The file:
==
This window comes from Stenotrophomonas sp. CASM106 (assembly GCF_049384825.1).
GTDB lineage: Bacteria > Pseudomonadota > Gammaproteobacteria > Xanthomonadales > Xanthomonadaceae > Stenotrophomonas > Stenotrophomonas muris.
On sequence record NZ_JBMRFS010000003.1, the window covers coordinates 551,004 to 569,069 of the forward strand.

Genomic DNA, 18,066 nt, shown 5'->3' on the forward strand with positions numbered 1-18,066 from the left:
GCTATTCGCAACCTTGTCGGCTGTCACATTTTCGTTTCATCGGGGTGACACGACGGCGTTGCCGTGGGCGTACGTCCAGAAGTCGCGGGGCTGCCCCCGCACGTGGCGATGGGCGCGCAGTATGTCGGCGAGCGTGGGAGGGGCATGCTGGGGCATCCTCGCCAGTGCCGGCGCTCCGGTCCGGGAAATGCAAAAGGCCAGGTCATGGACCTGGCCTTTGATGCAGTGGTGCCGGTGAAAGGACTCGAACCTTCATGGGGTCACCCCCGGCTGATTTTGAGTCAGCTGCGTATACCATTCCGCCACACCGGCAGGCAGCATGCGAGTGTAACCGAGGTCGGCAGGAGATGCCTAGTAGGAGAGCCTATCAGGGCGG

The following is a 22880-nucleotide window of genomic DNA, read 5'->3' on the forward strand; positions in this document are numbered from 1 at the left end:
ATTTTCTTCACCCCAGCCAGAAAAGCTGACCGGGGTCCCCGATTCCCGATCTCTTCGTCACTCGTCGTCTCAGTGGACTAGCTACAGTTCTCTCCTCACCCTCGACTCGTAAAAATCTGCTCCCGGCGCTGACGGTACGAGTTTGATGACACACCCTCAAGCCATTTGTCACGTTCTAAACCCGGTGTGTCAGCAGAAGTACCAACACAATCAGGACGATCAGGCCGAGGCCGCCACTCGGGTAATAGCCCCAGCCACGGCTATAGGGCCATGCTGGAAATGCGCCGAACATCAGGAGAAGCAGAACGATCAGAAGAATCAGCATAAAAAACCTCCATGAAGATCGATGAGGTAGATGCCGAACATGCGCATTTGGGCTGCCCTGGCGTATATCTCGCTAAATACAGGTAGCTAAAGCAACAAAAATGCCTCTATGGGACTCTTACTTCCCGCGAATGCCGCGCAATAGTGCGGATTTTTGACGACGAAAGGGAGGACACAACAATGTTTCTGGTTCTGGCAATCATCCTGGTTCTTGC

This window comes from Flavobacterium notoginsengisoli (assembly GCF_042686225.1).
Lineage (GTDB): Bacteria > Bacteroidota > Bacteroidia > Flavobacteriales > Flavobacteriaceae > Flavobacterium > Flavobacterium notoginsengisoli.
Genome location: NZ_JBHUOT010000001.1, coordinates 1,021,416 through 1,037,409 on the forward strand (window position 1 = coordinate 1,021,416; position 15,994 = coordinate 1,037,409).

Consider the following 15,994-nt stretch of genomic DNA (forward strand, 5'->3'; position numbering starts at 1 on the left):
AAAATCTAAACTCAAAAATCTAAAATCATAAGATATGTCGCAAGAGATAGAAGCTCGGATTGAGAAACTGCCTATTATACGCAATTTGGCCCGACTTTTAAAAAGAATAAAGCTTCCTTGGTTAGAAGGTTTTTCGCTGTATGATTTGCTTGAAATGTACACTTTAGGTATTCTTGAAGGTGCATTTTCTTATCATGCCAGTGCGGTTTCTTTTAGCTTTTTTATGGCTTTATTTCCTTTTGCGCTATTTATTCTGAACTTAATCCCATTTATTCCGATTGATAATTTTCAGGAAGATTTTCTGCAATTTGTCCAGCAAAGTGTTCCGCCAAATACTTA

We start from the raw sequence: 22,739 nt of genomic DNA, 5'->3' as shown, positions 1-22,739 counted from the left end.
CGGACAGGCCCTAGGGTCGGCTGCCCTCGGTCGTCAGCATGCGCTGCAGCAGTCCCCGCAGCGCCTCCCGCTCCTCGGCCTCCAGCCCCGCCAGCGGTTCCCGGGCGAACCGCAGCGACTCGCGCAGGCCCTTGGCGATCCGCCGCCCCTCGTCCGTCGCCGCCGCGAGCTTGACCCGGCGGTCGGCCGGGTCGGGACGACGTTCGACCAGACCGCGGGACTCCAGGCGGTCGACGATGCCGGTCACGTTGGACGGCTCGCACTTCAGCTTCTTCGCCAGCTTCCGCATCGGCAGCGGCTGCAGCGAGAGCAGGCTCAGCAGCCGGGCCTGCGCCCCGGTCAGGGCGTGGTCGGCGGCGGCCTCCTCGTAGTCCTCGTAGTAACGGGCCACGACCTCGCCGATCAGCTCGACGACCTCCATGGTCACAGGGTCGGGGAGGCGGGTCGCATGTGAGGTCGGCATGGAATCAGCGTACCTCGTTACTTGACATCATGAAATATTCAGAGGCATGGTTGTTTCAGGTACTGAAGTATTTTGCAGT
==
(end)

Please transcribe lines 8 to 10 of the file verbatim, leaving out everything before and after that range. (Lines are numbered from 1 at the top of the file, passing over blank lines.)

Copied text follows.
This window comes from Flavobacterium notoginsengisoli (assembly GCF_042686225.1).
Lineage (GTDB): Bacteria > Bacteroidota > Bacteroidia > Flavobacteriales > Flavobacteriaceae > Flavobacterium > Flavobacterium notoginsengisoli.
Genome location: NZ_JBHUOT010000001.1, coordinates 1,021,416 through 1,037,409 on the forward strand (window position 1 = coordinate 1,021,416; position 15,994 = coordinate 1,037,409).